In the past, I've sat on the fence when the question of moving the nationals from away from Ballarat comes up. My thinking was split between the benefits of making the national championships truly 'national' and broadening the supporter base for the sport and wondering if another location would be able to offer what we have come to expect from a national championship.
After another pulsating set of races, set to the backdrop of Ballarat and Buninyong, I have to say that there's no competition.
1. Location, location
Unlike a number of journalists and pundits on this topic, I'm out there on the roads a lot. Following National Road Series races is a (not particularly well-paying) passion of mine and out of all the places I've travelled Ballarat is the place that consistently puts out the best community engagement and offers a great atmosphere for cyclists.
And let's be honest, this is the sort of area we are talking about when we talk about national cycling championships for the foreseeable future, regional centres are the best we can do when we're talking about disrupting traffic for five days of racing. No capital city would put up with that, Adelaide does for two days of inner-city racing (both of the days are weekends), but that's for a much more prestigious and cosmopolitan race.
In most places that host bike races, you're lucky to get away without an incident of dangerous driving endangering the cyclists on the road, or at least a few locals that mouth of at you for shutting down their roads for five minutes longer than they'd like. Ballarat's local populace is relatively supportive and the lanes and width of the roads mean that taking your bike to ride is much more viable than most places in Australia.
Ballarat is also close enough to Melbourne (the hub of cycling and sport in general in the country) for fans to make a day or a weekend of it.
2. The racing spectacle
Thinking back on the last few year's of professional cycling, it's hard to think of too many more compelling exhibitions of racing than what we have seen on the Mt Buninyong course.
Fast, unpredictable racing where everyone from Richie Porte to Caleb Ewan is in with a chance of winning. Some of the best pros in the world go head to head with riders earning nothing. There is no defined way of winning on the course, some years a climber will solo to a win, a break might make it or we could see a sprint finish.
I'll remind you that in the under 23s, men's and women's respectively this year we saw all three of those finishes.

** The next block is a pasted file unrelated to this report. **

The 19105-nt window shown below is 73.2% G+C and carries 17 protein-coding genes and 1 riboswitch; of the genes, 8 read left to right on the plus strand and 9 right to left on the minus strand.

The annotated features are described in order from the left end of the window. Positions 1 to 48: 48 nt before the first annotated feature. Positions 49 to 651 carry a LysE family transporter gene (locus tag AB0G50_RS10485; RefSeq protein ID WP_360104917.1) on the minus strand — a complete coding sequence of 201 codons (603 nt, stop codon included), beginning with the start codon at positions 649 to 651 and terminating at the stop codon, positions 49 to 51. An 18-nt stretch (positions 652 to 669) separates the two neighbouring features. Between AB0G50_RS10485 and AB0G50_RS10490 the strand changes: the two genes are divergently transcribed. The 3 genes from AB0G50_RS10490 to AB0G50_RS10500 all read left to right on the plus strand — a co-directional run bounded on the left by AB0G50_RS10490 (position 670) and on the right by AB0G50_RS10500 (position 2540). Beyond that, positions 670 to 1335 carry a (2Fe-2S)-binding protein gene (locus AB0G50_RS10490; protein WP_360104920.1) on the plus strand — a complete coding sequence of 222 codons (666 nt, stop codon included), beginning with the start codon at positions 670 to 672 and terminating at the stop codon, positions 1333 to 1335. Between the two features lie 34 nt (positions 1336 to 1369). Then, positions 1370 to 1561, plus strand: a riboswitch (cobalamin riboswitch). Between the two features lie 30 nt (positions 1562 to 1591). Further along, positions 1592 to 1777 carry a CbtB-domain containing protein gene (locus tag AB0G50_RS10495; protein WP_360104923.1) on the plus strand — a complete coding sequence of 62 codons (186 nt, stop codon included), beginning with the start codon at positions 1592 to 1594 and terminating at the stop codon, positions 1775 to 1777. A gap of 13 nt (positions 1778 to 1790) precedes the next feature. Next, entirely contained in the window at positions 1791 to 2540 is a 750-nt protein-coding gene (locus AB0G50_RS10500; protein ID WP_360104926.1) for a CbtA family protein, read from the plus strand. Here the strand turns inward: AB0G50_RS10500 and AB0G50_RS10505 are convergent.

The criterium gets a good turnout, twilight racing is a great way to experience the sport and while the racing is never going to experience the variety of an event like the Bay Criteriums, basically the crowds are there to see riders going fast.
The time trial does need something new, I'd love to see GPS trackers stuck on the bikes so we can get a proper sense of what's going on out on course. Dot watching a Katrin Garfoot or Rohan Dennis mow down the riders ahead of them would be a lot of fun.
3. If it ain't broke don't fix it
It's an old adage and an enemy of innovative thought, but I'd like to see a proposal from another regional council or city that can offer something approaching the package that Ballarat provides. A new host city would have to build up those institutions that have become so familiar to those making the pilgrimage to Mt Buninyong.
The tunnel of spectators and sound on the hill isn't transferable to a Bathurst or a Gold Coast, they are fans who have built a tradition of travelling each and every year to lap up the spectacle.
Speaking with the Zwift Cycling Central podcast's own Christophe Mallet, he was talking about his time at the French national championships. He contrasted the experience, saying the French race was a lot better organised, but the Australian race had that community feel to it. I'd have to say I agree, very few races have the eclectic experience of wandering through the feed zone and seeing stars of the sport so close, friends that you know well and new people to chat to that can surprise and delight.
I had the good fortune to find myself next to Holden Team Gusto riders for the finale of the women's race, where they were cheering on former teammate Shannon Malseed as vociferously as their current rider Grace Brown.
The number of people that you meet - and enjoy talking to - where you say, 'When was the last time I saw you? Oh, a year!'. There's a special camaraderie that has developed, from the top riders down to the individual spectator that will take a number of years to transplant to another location.
I understand that not everyone watches from the roadside and there a number of hardcore fans who would love to see the race outside their front door. To those people, I would say, seriously consider taking a holiday down to Ballarat for the nationals.